Tiago: I have not done so yet, but in my field there are some OA journals being created and many others that give the author the choice to publish their papers OA upon payment of a fee. I think Open Access is a great thing; science should be accessible for all. But of course sometimes this is a hard decision for authors, since we want visibility to our articles but we also need to pay for Open Access. So, funding institutions should encourage authors to pay to have their article available. My institution doesn’t require archiving of articles, just periodic reports of publications.

5) How important are post-publication metrics e.g. citations to or downloads of your article? Do you look at or use them? Do you contribute to or read post-publication commentary features?

Mirko: Post-publication metrics of an article are as senseless as pre-publication metrics of a journal. They will never be able to take account of the complex dynamics of scientific progress. The whole concept of “measuring” an article, a scientist, or a research field is absurd in my eyes. On the other hand comments, response papers, and the actual citation text (the actual wording) is what interests me, not the numbers.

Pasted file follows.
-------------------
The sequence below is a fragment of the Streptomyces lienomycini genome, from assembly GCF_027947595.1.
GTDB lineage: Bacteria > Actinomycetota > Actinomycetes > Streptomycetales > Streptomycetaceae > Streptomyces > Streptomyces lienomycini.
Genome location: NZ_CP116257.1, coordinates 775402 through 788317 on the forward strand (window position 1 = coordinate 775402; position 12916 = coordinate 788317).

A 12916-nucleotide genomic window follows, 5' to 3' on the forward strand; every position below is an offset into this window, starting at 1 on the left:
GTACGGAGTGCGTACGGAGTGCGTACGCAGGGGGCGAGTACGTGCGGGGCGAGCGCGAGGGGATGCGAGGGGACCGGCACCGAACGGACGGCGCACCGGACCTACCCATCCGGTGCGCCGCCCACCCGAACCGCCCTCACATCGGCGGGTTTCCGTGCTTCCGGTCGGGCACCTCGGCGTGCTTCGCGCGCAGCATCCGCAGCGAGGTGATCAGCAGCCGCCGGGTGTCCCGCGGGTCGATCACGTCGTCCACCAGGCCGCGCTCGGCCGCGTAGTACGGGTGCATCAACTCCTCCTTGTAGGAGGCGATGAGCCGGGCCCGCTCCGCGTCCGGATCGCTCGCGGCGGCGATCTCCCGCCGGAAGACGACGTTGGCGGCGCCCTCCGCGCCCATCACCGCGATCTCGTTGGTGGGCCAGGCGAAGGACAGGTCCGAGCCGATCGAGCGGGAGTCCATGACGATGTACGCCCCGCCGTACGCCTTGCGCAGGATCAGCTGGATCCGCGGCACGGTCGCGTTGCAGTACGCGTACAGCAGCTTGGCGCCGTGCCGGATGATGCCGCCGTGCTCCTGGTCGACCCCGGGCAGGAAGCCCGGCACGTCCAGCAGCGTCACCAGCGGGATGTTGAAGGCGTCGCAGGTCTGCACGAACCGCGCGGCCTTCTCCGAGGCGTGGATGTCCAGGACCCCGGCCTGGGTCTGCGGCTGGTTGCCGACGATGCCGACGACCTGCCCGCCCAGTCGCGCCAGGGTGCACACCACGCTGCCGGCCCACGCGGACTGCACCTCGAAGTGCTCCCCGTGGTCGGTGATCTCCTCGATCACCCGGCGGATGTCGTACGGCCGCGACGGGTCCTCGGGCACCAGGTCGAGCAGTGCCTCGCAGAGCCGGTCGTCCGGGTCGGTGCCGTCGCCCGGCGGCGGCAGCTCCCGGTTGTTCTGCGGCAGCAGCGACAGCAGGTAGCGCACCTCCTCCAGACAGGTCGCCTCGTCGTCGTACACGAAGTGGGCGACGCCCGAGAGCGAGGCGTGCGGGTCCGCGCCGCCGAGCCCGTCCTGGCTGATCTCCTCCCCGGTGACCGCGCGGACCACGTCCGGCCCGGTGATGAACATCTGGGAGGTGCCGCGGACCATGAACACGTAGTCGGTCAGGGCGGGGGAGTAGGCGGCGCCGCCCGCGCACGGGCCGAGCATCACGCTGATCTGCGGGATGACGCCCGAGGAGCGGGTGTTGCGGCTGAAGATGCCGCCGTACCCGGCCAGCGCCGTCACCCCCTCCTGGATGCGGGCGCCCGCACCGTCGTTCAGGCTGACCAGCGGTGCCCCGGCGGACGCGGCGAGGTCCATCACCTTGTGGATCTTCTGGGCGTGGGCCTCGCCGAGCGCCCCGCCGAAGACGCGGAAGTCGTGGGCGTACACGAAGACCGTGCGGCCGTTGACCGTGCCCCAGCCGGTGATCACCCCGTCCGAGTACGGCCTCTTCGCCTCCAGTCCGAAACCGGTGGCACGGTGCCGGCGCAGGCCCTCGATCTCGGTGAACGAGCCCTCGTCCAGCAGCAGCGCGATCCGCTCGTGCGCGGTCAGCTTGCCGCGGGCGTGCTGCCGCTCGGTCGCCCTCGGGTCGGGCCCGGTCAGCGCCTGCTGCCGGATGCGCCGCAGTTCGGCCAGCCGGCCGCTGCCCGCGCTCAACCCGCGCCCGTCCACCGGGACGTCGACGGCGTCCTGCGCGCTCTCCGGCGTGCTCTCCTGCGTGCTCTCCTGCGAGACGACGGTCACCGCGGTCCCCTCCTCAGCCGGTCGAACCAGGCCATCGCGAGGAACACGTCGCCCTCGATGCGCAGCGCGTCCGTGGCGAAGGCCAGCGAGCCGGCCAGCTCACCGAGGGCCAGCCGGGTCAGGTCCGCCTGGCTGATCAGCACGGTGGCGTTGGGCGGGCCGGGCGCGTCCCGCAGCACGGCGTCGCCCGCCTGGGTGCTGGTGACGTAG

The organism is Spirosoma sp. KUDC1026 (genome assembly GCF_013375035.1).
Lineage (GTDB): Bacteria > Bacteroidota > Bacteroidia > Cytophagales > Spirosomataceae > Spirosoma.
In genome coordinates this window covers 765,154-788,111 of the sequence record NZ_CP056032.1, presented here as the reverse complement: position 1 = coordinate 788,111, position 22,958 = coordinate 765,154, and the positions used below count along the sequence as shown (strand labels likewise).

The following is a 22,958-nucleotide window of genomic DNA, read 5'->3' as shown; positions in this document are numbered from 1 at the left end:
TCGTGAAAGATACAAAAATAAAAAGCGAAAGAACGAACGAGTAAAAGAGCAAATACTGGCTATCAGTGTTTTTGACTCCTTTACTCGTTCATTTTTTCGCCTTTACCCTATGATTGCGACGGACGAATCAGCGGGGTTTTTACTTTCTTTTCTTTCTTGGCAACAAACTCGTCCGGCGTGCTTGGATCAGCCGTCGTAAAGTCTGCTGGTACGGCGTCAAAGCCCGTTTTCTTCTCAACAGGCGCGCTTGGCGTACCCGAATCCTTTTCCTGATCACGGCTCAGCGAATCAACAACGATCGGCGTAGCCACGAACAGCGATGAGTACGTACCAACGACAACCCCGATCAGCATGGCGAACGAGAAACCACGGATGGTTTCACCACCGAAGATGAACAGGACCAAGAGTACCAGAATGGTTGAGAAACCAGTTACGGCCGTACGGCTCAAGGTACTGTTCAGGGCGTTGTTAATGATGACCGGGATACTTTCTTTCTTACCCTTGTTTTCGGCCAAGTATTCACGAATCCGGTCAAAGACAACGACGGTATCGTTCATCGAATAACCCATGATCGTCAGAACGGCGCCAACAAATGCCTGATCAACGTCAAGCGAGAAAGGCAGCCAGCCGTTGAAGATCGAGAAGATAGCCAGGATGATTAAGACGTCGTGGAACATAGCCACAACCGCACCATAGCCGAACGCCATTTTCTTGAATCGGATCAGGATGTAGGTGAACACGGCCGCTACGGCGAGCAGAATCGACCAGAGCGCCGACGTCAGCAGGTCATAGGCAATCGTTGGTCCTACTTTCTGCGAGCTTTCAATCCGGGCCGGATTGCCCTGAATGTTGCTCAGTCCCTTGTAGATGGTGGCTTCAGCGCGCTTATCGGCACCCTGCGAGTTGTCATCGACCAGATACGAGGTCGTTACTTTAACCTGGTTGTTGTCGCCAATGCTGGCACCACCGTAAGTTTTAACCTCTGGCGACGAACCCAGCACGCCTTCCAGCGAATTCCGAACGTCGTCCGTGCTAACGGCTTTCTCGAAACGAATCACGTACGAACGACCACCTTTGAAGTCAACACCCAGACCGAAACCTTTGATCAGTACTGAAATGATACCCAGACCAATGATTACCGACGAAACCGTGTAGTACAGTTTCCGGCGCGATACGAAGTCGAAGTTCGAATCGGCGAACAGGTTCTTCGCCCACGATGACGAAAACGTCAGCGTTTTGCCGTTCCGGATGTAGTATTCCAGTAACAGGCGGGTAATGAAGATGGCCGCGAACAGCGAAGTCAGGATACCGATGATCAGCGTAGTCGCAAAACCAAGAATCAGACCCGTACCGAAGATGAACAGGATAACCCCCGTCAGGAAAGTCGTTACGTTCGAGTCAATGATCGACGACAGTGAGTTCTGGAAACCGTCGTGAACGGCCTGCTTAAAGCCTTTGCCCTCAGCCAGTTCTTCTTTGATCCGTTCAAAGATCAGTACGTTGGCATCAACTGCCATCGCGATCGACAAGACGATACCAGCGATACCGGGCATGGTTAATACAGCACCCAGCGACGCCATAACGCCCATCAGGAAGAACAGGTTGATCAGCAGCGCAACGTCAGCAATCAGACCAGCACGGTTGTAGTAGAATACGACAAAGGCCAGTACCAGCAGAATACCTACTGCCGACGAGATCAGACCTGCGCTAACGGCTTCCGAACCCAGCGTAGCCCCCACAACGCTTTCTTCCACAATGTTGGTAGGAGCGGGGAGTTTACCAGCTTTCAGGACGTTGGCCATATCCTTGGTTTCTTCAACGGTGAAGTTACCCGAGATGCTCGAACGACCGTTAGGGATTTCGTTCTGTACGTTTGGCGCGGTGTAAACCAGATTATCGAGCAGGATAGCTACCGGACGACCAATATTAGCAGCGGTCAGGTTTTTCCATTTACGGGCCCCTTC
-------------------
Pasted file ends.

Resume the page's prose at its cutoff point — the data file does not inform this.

Zhao: I think it’s a very useful way to better understand the significance of a research by counting citations. Usually I use the data from Google Scholar although it is not always very accurate. I will be really glad if my own articles are cited from time to time, even when people don’t agree with our opinions. That makes it “science”, doesn’t it? I haven’t written any comments but prefer reading commentary articles written by experts in the same issue of the journal.

Tiago: I check these metrics mostly out of curiosity, since they are an interesting way to assess how other researchers use our work and measure the range it can reach. To be honest, I never contributed nor read post-publication commentaries on the journal’s websites. I frequently look for response articles, and when I am searching for a subject I usually check the “related documents” and “cited by”, normally offered by the journal’s website.

6) Do you make use of social media, file sharing, or bookmarking services in a professional context?